“Without a majority in the Chamber of Deputies and the Senate, the Lula government needs to negotiate to pass structuring proposals for its current administration, such as the recently approved tax reform. But at what cost? The bargaining chip to pass such a reform has been Indigenous rights,” emphasizes Kleber Karipuna, executive coordinator of Apib.

“We reinforce that our rights are non-negotiable: the Time Frame thesis violates the Constitution, as recently determined by the Federal Supreme Court. These bills progress alongside proposals to amend the Constitution to legalize activities that violate Indigenous rights, such as mining in Indigenous lands,” adds Karipuna.

While anti-Indigenous proposals advance, the National Congress aims to internationally portray Brazil as environmentally friendly through the approval in the Chamber of the so-called “green agenda”. It includes pending measures such as the “future fuel” project to reduce greenhouse gas emissions, including a proposal for carbon storage credit regulation, the National Green Diesel Program, and the National Sustainable Aviation Fuel Program, among other measures.

Who will defend the rights of Indigenous peoples in Brazil at COP28?

“While President Lula balances the forces for national governance and outlines his international speech for COP28, likely to be applauded alongside the brilliant speeches of many other leaders and negotiators, we Indigenous Peoples struggle and resist every day. Speeches do not save us from colonialist projects and the voracious advance of agribusiness. We, Indigenous Peoples, fight not to die and to continue living with our rivers and forests alive in all our standing biomes,” emphasizes Karipuna.

For all these reasons, a commission of Apib leaders is currently in Dubai, and together with the seven regional grassroots organizations, they launch the 2nd edition of the Indigenous Emergency campaign with the theme “Rights are non-negotiable. Demarcation Now!” On Friday, December 1, the second day of the Climate Summit 2023, Apib is going to be a part of the press conference “Indigenous Leadership and Launch of the Indigenous Emergency Campaign.” On Tuesday (5), they are going to be present in the panel discussion “Brazil towards COP30: Indigenous and local community protagonism in confronting the climate crisis.”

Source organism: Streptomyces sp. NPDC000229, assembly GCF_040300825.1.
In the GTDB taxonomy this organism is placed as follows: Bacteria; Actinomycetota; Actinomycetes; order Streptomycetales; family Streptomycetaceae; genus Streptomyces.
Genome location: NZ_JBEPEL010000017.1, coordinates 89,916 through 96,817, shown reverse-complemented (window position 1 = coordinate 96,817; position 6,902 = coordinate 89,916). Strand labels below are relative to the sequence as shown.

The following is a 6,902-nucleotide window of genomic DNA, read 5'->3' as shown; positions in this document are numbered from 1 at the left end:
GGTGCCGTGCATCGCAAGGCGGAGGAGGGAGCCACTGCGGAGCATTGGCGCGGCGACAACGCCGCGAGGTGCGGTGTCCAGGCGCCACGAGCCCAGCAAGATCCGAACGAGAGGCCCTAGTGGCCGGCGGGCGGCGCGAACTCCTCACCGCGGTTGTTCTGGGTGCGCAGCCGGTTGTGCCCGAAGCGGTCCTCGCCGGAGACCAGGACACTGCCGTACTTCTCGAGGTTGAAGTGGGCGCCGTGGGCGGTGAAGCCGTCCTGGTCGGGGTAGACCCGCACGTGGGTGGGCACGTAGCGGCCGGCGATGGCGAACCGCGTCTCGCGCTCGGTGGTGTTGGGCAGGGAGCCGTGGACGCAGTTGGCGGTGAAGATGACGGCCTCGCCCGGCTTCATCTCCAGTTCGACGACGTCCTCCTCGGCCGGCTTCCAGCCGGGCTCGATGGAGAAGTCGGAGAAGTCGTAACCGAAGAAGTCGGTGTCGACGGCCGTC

It is essential that the voices of Indigenous Peoples be heard in this context of climate policy negotiations; for this reason, Dinanam Tuxá, Executive Coordinator of Apib, will participate on Friday (8) in the Ministerial EventLaunch of the FCLP Dialogue Platform – Indigenous peoples and local communities as leaders of action to halt and reverse forest loss, where heads of States, ministers, and decisive negotiators of COP28 will be present. On the same day, the Apib Fund will be launched during the event “Climate Financing Ecosystem for Indigenous Peoples in Brazil: The unique network of funds managed by Indigenous Peoples.” 

Check Apib’s full agenda at COP28 in Dubai

Apib denounces the Indigenous emergency situation in Brazil and reaffirms this urgency in a new manifesto in defense of life and the guarantee of the rights of Indigenous Peoples, deeply threatened by the current advance of ruralists and politicians with agribusiness interests. The manifesto will be delivered to Lula during COP28 and sent to public authorities and civil society actors to highlight the violation of rights and the threats faced by Indigenous peoples.

Additionally, Apib has created the Indigenous Emergency Committee, where Indigenous leaders and other representatives, appointed by Apib’s regional grassroots organizations, will report and discuss threats occurring weekly in territories, streets, networks, and the state.


Read the manifesto:




Follow the Indigenous Emergency website available in three languages:




For more information and to schedule interviews, you can contact the Apib press service:

[email protected]

Communication management – Samela Sateré Mawé – +55 (92) 98285 5077

International communication service:  +55 (65) 99686 6289 / +55 (21) 96665 5518 / +55 (92) 99430-3762